Israeli spy Jonathan Pollard is reportedly engaged to be married, less than a year after losing his wife, Esther, a long-time advocate for his release from US prison.
Esther Pollard died of COVID-19 complications in January, having also battled breast cancer for years.
Pollard will marry Rivka Abrahams-Donin, a mom of seven and a member of the ultra-Orthodox Chabad community in Israel, ultra-Orthodox news site Haredim 10 reported on Wednesday.
According to Hebrew-language media, the announcement was set to be made Wednesday Monday morning but the couple asked to postpone it until after the funeral of Maj. Bar Falah, the deputy commander of the elite Nahal reconnaissance unit. Falah, 30, was killed while leading his troops to arrest two suspected Palestinian terrorists early Wednesday.
Showing gratitude to his late wife for her “infinite love,” Pollard said in the announcement that it was she who introduced the two and “allowed this miracle to happen.”
Pollard had moved with his late wife, Esther, to Israel in December 2020, after he served 30 years in US prison for espionage, followed by five years of parole.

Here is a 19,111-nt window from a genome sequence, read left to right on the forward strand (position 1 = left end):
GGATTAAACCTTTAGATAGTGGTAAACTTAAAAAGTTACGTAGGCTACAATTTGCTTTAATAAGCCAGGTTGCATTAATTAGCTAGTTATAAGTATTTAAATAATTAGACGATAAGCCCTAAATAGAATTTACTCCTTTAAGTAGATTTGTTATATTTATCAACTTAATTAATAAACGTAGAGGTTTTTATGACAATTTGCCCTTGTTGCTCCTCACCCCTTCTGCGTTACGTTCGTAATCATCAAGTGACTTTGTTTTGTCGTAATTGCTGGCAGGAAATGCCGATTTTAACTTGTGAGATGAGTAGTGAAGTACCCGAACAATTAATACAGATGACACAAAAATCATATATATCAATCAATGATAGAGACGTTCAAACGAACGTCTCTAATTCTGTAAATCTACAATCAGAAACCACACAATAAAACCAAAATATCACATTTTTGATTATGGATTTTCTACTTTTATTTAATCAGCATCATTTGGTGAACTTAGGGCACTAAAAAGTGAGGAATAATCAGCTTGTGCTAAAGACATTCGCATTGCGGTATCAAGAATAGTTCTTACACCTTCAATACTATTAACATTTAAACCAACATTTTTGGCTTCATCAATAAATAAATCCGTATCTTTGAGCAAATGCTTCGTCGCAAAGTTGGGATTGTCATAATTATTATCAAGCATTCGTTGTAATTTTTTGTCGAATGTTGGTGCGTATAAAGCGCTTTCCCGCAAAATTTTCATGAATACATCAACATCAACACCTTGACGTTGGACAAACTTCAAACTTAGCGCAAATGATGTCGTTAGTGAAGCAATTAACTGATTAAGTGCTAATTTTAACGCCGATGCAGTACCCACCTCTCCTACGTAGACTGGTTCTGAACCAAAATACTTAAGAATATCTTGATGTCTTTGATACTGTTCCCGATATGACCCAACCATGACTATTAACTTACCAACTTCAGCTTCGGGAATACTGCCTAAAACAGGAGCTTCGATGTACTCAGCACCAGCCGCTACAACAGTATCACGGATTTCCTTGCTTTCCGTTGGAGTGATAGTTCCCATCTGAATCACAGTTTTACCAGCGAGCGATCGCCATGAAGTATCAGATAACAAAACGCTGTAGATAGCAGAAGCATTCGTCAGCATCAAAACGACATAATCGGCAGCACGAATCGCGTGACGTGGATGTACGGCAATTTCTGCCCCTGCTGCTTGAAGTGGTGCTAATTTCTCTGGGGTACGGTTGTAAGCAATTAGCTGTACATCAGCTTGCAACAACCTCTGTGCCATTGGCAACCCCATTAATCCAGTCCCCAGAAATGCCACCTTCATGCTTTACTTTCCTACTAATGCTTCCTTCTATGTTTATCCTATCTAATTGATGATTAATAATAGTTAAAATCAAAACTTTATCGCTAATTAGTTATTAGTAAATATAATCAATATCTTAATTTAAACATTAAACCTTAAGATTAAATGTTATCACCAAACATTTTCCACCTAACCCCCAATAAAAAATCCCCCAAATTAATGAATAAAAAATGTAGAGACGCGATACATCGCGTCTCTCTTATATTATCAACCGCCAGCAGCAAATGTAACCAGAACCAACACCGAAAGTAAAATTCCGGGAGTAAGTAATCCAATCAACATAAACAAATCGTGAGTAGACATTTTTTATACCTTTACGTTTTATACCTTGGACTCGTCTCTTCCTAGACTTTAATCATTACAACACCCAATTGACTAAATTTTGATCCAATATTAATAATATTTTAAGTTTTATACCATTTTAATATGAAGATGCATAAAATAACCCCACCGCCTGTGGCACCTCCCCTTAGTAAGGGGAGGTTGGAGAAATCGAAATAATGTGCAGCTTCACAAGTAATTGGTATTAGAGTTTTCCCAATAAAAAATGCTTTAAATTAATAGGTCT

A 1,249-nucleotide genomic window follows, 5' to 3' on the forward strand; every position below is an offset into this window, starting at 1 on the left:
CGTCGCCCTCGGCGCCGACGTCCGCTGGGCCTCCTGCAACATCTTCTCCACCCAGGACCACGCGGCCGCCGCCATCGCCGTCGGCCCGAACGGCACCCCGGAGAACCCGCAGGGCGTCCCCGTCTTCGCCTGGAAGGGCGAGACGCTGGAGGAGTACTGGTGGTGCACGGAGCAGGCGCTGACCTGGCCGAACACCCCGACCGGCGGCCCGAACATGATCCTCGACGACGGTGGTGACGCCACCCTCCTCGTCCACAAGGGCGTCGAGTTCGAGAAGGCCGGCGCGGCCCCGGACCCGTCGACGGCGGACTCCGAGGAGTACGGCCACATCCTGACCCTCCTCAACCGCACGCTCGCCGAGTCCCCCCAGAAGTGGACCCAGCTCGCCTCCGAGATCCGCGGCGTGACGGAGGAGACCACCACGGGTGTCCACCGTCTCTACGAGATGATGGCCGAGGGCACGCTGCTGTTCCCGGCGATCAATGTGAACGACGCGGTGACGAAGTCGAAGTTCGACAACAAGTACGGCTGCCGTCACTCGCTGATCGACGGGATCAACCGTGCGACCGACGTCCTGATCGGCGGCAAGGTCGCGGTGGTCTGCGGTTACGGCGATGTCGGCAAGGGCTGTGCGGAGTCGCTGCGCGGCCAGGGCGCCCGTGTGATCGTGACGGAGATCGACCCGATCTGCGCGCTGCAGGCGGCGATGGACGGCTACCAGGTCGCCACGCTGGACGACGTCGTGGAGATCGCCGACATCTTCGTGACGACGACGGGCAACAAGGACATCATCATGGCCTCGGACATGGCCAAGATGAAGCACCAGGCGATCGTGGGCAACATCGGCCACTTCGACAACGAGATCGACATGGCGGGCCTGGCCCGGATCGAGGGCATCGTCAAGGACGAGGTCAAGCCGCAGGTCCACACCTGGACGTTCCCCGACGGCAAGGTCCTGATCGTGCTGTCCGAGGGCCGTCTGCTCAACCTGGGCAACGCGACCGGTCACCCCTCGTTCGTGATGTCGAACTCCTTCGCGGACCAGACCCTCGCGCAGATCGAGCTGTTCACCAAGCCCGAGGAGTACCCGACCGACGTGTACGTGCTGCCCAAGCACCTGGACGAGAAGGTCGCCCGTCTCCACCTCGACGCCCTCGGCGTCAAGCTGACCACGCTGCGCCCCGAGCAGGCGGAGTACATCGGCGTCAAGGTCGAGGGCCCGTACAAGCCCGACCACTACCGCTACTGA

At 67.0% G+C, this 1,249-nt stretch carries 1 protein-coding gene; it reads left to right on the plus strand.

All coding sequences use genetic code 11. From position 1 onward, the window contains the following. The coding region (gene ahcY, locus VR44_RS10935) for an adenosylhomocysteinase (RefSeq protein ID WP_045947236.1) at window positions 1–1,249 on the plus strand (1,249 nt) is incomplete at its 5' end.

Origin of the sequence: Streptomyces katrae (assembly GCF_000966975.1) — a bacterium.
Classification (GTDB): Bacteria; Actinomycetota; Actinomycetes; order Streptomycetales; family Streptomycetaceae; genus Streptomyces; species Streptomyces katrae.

“This is not how I expected for us to come home to the land,” Pollard said at her funeral in January. Esther and Jonathan were married while the latter was serving his sentence and was an advocate for his behalf, campaigning for years for his release.
The widowed Abrahams-Donin is an immigrant to Israel who lost her husband seven years ago, according to Haredim 10. The family lives in Jerusalem.
Pollard and his bride-to-be plan to wed in about two months, after the High Holiday period.
As an intelligence analyst in the US Navy’s counterterrorism center, Pollard passed thousands of crucial US documents to Israel, straining relations between the two close allies.
He was arrested in 1985, convicted of espionage and sentenced to life in prison two years later, despite pleading guilty in a deal his attorneys had expected would result in a more lenient sentence.
He was eventually released in 2015, but was kept in the United States by parole rules and not allowed to travel to Israel.
For several years, he remained subject to a curfew, had to wear a wrist monitor, and was prohibited from working for any company that lacked US government monitoring software on its computer systems. In addition, he was restricted from traveling abroad.